This is the world in which we are to proclaim the gospel. These are the ways that our eternal foe is changing the way we think about existence. And it has led to a surprising development: we have begun to enter into what some intellectuals describe as a "post-secular" world. We've gone beyond two extremisms--the extremisms of theism and atheism. According to our philosophers, we don't want extremism, so there's only one middle ground where we can land: pantheism.

This view of existence is now being proclaimed as the coming together of secular humanism and religious paganism. I recommend Richard Tarnas's The Passion of the Western Mind. Tarnas talks about a new synthesis: the union of atheistic humanism and spirituality. The latter includes platonic and pre-Socratic philosophy, hermeticism, mythology, the mystery religions, Buddhism, Hinduism, Gnosticism and the major esoteric religions, and neolithic European and Native American spiritual traditions. All of this is gathering now on the intellectual stage, in Tarnas's view, as if for some kind of climactic synthesis. The intelligentsia--who once rejected all these kinds of approaches as simplistic and not worthy of the human mind--are now adopting these spiritual methods as a means of putting our world back together again. As Tarnas observes, "The deep passion of the Western mind has been to reunite with the ground of its being; that is the birthing womb of Mother Nature."

The elevation of Mother Nature: that is the great synthesis where anti-Christian, anti-biblical thinking plans to arrive. Recall Melanie Phillips: "The attack on Western civilization, at its most profound level, is an attack on the creed that lies at the very foundation of that civilization." Coming from a Jewish woman, Phillips's next words are astounding: "That creed that must be eliminated is that of the first line of the Apostles Creed: 'I believe in God the Father Almighty, the Maker of Heaven and Earth.'"


Dr. Peter Jones is an ordained minister in the Presbyterian Church in America and is the Executive Director of truthXchange. He is the author of One or Two: Seeing a World of Difference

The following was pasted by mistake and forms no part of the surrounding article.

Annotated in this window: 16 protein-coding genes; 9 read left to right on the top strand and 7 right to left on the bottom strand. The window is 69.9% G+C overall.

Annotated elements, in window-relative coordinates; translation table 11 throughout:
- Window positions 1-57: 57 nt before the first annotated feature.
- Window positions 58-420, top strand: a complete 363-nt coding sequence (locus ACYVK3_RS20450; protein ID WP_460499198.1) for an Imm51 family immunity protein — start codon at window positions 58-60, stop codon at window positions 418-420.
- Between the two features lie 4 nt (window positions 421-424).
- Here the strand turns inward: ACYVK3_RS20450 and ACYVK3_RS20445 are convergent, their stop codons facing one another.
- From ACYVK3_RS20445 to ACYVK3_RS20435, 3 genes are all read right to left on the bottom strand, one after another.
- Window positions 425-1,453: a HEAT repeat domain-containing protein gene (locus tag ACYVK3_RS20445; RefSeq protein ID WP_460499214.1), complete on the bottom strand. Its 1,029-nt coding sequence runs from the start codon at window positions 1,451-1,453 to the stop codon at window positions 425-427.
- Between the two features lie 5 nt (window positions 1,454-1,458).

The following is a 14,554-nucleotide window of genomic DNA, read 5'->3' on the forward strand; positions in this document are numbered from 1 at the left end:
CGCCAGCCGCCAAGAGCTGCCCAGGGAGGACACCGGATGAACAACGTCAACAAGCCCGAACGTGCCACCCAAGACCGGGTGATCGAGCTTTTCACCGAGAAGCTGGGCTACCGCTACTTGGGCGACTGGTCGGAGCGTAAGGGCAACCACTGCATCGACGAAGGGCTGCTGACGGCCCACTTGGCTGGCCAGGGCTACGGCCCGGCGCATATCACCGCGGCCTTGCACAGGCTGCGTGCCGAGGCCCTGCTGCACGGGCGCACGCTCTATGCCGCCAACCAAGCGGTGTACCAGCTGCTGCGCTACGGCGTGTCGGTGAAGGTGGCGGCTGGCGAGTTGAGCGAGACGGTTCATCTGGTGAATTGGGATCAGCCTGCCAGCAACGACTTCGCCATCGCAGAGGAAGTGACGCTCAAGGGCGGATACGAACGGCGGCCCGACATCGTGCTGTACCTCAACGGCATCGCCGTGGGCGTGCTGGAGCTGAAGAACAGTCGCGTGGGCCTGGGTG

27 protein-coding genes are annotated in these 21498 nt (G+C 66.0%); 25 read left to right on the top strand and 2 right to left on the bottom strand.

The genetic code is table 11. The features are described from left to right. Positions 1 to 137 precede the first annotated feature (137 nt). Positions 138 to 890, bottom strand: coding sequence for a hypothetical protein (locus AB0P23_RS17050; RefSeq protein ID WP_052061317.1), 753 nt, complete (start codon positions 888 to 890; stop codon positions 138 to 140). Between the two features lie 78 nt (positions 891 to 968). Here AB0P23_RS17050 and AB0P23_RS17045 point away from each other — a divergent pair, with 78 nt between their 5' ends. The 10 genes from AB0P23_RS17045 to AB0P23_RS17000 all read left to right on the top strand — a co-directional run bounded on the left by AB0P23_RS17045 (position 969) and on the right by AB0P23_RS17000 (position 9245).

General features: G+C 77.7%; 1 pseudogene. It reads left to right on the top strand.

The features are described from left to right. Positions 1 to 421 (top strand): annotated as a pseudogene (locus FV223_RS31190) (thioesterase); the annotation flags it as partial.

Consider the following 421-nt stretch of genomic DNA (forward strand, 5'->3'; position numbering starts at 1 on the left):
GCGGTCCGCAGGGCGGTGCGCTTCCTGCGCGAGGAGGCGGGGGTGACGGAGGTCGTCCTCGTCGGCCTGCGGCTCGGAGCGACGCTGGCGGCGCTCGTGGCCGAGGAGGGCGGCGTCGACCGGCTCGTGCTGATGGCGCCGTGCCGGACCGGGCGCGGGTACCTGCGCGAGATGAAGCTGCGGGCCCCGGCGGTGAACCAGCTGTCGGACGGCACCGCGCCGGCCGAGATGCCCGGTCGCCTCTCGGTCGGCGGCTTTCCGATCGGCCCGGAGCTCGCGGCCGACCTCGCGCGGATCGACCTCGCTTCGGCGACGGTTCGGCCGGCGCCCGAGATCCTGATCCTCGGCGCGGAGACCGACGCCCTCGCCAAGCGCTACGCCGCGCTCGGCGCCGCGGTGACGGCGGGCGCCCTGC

*This is the third post in a series on new paganism

Rebirth of the Gods: The Normalization of Pagan Spirituality


We used to talk about the New Age. When I first began to think about how a worldview can shape culture, New Age was all the rage. Now noone even mentions New Age. So it must have failed, right? Actually, quite the opposite: it became normal. That phrase "spiritual but not religious" is just one indication that people have accepted the paganism which New Age tried to establish.

During the 1990s, First Lady Hillary Clinton took on an advisor by the name of Jean Houston. Jean Houston is a brilliant thinker, but she's also a medium and very much a child of the New Age.1 Houston said in 1995, "At this time, we are living in state of both breakdown and breakthrough: a whole system transition requiring a new alignment that only myth can bring." And the myth that she proposed was in the book that she published that very year, The Passion of Isis and Osiris.2 Houston assured readers that they were living in mythic times, and that they could communicate with those mythic beings remembered as Isis and Osiris. That vision of the future, based on ancient myths, can be clearly seen in the reconstruction of our culture. Some of the powerful people in this movement talk about a new humanism, a new cosmology, a great work that we have to produce. And many of those people find themselves in the United Nations.